Here we offer our thoughts on how Market Intelligence defines your chance of winning a tender or a piece of business. It helps remove the frustration of doubt and what may be.
Same old story
You know the story. You worked your butt off to get a fantastic proposal that meets their needs. And you get an excellent document to your prospective new client on time. This situation and the work involved is magnified when replying to a public body or major charity.
You may spend weeks on questions that have no relevance to what you can do for them. You know you can do a great job, so much better than the incumbent. The incumbent has failed many times, so you expect a positive response.
You have chased a couple of times for feedback. You receive the one-line email saying they have gone with someone else.
Same old feedback
It’s not on every occasion that it’s an inside carve-up. But a word in the feedback like “interesting” is usually a clue to indicate that they want the same old stuff they’ve had before. More likely from the same supplier. And then there is the usual one about “lacking experience”. When your collective backgrounds are substantially more experienced that whomever they use. It really means we don’t want to rock the boat.
You will make us have to think and work for a living. The situation is even more galling because, deep down, you knew already. You knew it wouldn’t turn out well, but you stuck your chest out and thought positive affirmations.
Trouble is the person replying to you may as well have had the winning bid’s director in the room with them. Long before you stare at the mountain of paper, they expect you to complete or put you off.
Before starting the proposal and answering the same old questions. Utilise the full force of Market Intelligence. To understand the situation by asking questions like:
- Who are the incumbents of the contract?
- Why are they offering the contract? Is it a new requirement or an extension?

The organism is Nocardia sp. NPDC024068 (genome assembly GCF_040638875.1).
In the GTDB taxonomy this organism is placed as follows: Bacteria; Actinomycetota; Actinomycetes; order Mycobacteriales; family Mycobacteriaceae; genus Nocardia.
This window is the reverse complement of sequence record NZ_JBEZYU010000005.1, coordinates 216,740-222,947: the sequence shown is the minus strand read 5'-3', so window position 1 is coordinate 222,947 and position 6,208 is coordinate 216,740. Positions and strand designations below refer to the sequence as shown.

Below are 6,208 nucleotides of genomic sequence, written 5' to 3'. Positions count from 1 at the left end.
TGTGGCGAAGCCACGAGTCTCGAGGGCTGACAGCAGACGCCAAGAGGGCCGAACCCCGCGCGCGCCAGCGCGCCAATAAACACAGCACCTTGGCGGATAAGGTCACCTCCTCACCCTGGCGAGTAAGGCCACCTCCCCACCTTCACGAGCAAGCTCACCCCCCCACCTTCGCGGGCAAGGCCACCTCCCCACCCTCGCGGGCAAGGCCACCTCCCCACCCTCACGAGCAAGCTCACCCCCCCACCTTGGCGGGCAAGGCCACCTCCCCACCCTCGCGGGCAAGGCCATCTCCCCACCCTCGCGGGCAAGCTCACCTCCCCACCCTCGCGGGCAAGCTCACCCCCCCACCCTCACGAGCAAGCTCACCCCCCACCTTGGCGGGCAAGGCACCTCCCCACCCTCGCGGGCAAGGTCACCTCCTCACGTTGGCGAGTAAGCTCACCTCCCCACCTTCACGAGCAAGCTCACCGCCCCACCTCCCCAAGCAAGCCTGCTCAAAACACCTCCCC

- Who does this company talk to within the organisation?
- Who are the real power holders with the organisation offering the contract opportunity?
- Do these key people have influence within any potential bidding companies?
- What’s the organisation appetite for change?
- Whats the organisation track record on awarding contracts? Do they usually go to the same providers?
- Does the organisation really want change, or do they just want more of the same?
- What else could you be doing rather than filling out a proposal?
Once you have found the contracts has been awarded to the usual suspects, it’s essential to get real feedback. This feedback need is equally true if you win the contract. The best analysis tool for this situation is win-loss analysis.
What is a win-loss analysis?
A win-Loss analysis is a comprehensive, systematic and ongoing analysis. It looks at why your business won and lost deals. Win/Loss delivers powerful insight to transform your company. Making it into a sales machine.
Why conduct win-loss analysis?
It has to be essential to get to the bottom of a customers decision-maker process. And to understand how the market sees you. What you are missing or why you are attracting customers? And which competitors are getting the better of you? And most importantly, why?
Also, to determine if you stand a chance of getting the contract next time. The Win-Loss analysis is a potent Intelligence tool. It allows you to see any trends and patterns early. To enable you to either keep doing what you are doing but more of it. Or getting your act together and doing something different to get back on course.
You will be shocked and surprised by the results.
Always create open-ended questions. Yes, and no answers rarely tell us anything. And the conversation will flow better without these closed questions. Never turn the interview into a sales call and never get defensive. It’s the interviewee job to tell you how it is, not you.
Piece of paper
Once you have as much feedback as you think you need. You have answered questions like those above simply grab a piece of paper.
Draw a line down the middle of the page. On the left-hand side of the paper, write down all the reasons you will get the contract. On the right-hand side, note the reason why you won’t get the deal.
Then you will either stand a good chance of earning some money for a job well done. Or you will have saved yourself a lot of time and energy.
How Market Intelligence defines your chance of winning a tender
Here we offered our thoughts on how Market Intelligence defines your chance of winning a tender or proposal. It helps remove the frustration of doubt and what may be.